The $1K price tag hasn’t kept people away. Since the Regal was introduced several months ago, guests have come from all over the world — and from all corners of Texas — to experience what the spa calls “the ultimate in anti-aging perfection and cellular renewal.” (After all $1,000 is still far less than an actual facelift or even regular nick-tuck-plump-ups by a cosmetic surgeon.)

Why reach all the way to Switzerland for the palatial new treatments? After emerging from COVID shutdowns, Bence says, LakeHouse Spa personnel “auditioned” just about every single skincare line out there. The estheticians voted, and Valmont won.

“We wanted to add something really special, something luxurious but yet something out-of-this-world amazing that truly benefited the skin,” Bence says. “Something almost to replace Botox and fillers …that gave you basically a natural face-lift without being invasive but still being relaxing.”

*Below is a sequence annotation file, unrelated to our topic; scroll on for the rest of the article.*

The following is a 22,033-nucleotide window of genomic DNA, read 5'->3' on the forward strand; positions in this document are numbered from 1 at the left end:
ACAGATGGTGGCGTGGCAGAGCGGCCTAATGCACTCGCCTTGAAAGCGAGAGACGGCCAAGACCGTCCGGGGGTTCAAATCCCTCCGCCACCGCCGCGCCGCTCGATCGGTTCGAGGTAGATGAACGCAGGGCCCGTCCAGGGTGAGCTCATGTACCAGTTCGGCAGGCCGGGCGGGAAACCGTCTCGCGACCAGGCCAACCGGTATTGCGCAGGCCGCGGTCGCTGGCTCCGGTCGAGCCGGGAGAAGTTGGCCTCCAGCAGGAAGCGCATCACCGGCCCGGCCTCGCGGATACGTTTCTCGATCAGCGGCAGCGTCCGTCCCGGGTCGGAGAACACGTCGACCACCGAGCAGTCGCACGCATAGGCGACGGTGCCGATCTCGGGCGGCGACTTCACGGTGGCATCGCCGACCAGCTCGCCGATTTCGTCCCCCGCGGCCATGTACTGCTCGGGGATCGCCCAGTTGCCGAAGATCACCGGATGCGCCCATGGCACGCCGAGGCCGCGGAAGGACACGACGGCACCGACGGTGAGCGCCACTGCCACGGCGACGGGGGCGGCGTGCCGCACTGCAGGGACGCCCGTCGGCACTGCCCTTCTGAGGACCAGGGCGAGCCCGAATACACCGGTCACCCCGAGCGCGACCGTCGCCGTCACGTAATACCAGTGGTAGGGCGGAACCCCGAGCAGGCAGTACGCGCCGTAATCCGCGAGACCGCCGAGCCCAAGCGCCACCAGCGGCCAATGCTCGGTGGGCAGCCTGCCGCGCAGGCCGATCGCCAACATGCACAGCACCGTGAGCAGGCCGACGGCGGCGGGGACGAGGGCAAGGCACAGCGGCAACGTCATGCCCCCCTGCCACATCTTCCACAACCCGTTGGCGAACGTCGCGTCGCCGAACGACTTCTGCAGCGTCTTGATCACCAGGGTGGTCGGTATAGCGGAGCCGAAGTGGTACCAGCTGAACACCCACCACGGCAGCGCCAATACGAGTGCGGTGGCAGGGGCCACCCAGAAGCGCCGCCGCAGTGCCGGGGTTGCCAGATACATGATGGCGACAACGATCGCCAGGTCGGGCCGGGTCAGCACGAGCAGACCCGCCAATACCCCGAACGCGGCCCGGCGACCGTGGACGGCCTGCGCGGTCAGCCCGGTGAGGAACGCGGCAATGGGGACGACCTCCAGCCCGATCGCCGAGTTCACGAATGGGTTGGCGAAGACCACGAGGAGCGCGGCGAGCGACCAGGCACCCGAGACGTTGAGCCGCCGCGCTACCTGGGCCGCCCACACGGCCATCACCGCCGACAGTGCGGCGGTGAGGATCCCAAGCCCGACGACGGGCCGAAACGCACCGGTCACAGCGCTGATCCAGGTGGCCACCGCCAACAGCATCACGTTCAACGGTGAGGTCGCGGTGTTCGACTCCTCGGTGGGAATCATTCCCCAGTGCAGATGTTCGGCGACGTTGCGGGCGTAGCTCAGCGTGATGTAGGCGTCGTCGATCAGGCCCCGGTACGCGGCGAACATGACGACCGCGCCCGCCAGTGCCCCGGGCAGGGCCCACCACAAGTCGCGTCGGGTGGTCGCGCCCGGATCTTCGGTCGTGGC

In addition to the Regal, other new Valmont facials introduced in this 25th anniversary year include:

  • The 150-minute Gold & Diamond Trifecta Facial that involves three massages, four masks, infra-red LED, and a hydrogel mask with micronized gold and diamonds, which costs $990.
  • The Golden Aura Rose & Caviar Facial, a 100-minute treatment that incorporates marine products containing caviar extract and Diamond Collagen, costing $790.
  • Energy of the Glaciers, a 90-minute facial that features rare ingredients from Switzerland and deep, structural massage of the face, stimulating muscles to tone and lift; $750.
  • Luminosity of Ice Facial, a 90-minute treatment described as a “toxin-flushing, facial reflexology-inspired facial” that uses a cocktail of seven plants organically cultivated at high altitudes; $650.

The spa also has a complete menu of non-Valmont facials and dozens of other signature treatments.

Luxe but laid back
Lake Austin Spa Resort’s Dallas-based co-owner, Mike McAdams, says the new facials are indicative of how high the spa wanted to aim for its 25th anniversary.

“Our guest demands a luxurious, more refined experience, and Valmont helps us deliver on that objective,” he says.

And yet, Lake Austin Spa Resort remains a place where robed guests can emerge from a $1,000 facial and step over geckos skittering along the sidewalk while a speedboat whizzes by pumping Beyonce through the speakers. It’s upscale but unpretentious, luxurious but laid-back — almost like “spa camp.”